A soaring US dollar will force the Fed to pivot away from its interest rate hikes, but that won't be enough to prevent an earnings recession, Morgan Stanley says

Jerome Powell at the July 2022 FOMC press conference.
Federal Reserve Chair Jerome Powell.Liu Jie/Xinhua/Getty Images
  • The Federal Reserve will likely follow in the Bank of England's footsteps and pivot, according to Morgan Stanley.

  • The bank said global US dollar liquidity is now in the "danger zone where bad stuff happens."

  • But stock investors shouldn't be too excited by any Fed pivot because an earnings recession is imminent, Morgan Stanley said.

It appears increasingly likely that the Federal Reserve will pivot away from its currently hawkish monetary policy as global US dollar liquidity is now in the "danger zone where bad stuff happens," Morgan Stanley's Mike Wilson said in a Monday note.

Just like the Bank of England had to intervene last week by purchasing long-dated bonds to stem soaring gilt yields, the Fed will also likely have to intervene in a similar fashion, whether that means a pause in rate hikes or full-out quantitative easing.

"The first question to ask is, when does the US dollar become a US problem? Nobody knows, but more price action of the kind we've been experiencing will eventually get the Fed to back off," Wilson said.

But investors shouldn't put too much stock into a potential pivot by the Fed, he added. That's because an earnings recession is imminent, and potential stock market downside from a sizable earnings decline would likely outweigh the potential upside from a Fed pivot.

According to Wilson, the earnings decline will be driven by several macro risks that companies have been forced to navigate in recent months, including China's COVID lockdowns, a surging US dollar, higher interest rates, and weakness in Europe's economy.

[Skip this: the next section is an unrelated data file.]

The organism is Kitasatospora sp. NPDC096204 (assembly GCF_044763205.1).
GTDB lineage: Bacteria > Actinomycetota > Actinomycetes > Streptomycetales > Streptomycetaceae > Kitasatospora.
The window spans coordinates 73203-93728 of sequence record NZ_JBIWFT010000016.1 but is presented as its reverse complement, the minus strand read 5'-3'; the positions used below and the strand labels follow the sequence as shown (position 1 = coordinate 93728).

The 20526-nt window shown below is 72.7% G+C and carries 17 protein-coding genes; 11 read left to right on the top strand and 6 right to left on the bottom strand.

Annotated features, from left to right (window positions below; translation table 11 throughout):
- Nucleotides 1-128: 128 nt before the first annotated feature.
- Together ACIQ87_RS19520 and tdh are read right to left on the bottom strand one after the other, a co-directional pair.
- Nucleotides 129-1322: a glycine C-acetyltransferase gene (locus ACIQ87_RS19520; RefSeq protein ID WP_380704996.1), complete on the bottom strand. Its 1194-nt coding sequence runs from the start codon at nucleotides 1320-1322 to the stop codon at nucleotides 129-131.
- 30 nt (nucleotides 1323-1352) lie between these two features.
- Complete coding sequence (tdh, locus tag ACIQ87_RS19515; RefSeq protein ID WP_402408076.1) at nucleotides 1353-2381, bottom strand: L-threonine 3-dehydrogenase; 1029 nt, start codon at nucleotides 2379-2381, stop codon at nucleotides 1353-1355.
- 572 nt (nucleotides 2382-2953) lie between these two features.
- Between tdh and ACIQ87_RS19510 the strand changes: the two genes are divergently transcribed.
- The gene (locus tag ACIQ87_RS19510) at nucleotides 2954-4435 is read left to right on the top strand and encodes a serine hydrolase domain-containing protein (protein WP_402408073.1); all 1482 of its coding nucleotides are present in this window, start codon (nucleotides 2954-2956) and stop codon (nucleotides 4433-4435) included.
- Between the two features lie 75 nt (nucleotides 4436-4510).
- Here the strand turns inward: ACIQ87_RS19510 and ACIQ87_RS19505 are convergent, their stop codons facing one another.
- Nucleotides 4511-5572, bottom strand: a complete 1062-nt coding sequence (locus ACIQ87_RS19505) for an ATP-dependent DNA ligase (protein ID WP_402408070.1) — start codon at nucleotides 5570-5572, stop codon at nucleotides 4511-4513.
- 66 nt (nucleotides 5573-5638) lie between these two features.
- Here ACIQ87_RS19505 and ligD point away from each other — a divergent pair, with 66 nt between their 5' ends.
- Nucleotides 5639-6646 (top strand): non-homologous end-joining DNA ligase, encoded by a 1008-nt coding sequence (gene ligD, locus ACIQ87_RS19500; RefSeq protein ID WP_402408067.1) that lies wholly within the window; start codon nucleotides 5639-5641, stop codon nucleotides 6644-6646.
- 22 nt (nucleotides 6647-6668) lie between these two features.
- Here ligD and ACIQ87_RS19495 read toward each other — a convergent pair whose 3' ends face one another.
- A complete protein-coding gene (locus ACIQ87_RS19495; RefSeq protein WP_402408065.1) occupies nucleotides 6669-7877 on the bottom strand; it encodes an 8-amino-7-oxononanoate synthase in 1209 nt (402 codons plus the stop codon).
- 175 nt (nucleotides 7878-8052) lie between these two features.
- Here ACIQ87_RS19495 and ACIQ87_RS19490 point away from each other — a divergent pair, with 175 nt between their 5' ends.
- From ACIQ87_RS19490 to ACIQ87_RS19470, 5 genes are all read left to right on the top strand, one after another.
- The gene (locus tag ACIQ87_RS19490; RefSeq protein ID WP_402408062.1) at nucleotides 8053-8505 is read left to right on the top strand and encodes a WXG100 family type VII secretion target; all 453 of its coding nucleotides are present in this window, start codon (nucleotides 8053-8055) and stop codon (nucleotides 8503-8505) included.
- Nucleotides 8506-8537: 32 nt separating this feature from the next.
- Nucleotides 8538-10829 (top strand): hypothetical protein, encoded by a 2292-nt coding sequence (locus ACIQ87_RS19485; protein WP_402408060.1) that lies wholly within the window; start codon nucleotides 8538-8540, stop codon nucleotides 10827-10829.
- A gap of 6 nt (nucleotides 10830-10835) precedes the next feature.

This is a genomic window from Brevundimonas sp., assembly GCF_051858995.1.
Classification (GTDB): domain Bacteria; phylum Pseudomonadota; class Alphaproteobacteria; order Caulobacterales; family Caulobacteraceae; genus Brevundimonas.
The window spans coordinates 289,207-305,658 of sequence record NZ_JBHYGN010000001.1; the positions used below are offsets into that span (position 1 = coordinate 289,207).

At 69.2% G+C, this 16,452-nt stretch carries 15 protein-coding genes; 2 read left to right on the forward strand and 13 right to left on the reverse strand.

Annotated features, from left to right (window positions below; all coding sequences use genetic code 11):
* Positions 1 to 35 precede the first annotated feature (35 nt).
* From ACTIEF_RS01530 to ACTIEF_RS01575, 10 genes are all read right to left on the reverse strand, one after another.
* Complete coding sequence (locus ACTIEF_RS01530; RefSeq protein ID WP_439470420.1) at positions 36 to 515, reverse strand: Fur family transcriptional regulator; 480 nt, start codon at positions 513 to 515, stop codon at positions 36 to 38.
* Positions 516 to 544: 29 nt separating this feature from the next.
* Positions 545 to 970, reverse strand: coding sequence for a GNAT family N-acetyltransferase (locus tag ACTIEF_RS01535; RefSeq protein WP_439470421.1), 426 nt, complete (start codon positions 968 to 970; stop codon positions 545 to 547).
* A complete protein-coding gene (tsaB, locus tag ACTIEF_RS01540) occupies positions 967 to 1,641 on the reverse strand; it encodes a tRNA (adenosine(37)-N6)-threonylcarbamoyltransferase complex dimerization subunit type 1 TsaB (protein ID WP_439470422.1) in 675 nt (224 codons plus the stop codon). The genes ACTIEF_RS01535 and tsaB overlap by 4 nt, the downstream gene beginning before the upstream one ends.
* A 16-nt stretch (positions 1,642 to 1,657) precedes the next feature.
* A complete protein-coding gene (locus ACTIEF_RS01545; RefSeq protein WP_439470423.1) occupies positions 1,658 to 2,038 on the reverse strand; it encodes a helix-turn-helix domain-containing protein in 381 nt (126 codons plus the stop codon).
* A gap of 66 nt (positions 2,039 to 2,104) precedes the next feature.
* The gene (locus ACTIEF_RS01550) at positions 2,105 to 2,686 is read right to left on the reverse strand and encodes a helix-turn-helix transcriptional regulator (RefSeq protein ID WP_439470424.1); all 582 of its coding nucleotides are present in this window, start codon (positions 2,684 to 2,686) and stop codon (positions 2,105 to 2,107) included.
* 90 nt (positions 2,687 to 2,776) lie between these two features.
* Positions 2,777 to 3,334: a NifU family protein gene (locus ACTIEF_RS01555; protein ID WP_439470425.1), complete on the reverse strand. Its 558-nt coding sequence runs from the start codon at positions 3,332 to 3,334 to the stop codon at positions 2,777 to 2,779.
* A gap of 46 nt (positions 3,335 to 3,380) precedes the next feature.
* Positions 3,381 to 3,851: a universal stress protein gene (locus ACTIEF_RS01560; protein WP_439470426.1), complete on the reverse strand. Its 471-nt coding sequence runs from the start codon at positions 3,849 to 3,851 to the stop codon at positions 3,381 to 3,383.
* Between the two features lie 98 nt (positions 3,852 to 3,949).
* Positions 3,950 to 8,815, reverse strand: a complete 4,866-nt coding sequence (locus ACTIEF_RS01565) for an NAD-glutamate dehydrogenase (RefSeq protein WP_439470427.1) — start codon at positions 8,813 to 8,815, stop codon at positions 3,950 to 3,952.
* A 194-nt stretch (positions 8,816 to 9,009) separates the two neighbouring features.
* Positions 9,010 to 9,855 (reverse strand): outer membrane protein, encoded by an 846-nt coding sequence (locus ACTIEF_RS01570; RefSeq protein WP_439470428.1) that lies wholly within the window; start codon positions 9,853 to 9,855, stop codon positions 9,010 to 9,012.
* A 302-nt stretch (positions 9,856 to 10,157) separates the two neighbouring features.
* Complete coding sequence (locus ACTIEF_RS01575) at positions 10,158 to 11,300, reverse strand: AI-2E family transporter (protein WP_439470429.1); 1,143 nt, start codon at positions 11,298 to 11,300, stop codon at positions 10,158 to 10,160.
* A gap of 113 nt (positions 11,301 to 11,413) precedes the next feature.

"We suspect the uncertainty that these factors foster will lead to both guidance pulls and lowered guidance, both headwinds for forward earnings estimates," Wilson said. And the expected decline in earnings expectations could be big because so far, forward earnings estimates have fallen by just 1% since mid-June.

"It takes a long time for next twelve months EPS to fall for the S&P 500 because it's a very high quality, diversified index and companies are loathe to throw in the towel on the future quarters until they have to. It appears that more companies are reaching that point where they can't fight it anymore," he explained.

Wilson would like the S&P 500's forward EPS estimates to fall to $225 or below, combined with either a rising equity risk premium or falling ISM PMIs, before he gets confident that a sustainable low has been made in the stock market. The forward EPS estimate for the S&P 500 is currently at $237.

"Bottom line, in the absence of a Fed pivot, stocks are likely headed lower. Conversely, a Fed pivot, or the anticipation of one, can lead to a sharp rally especially because we are so oversold... Just keep in mind that the light at the end of the tunnel you might see if that happens is actually the freight train of the oncoming earnings recession that the Fed cannot stop at this point," Wilson concluded.

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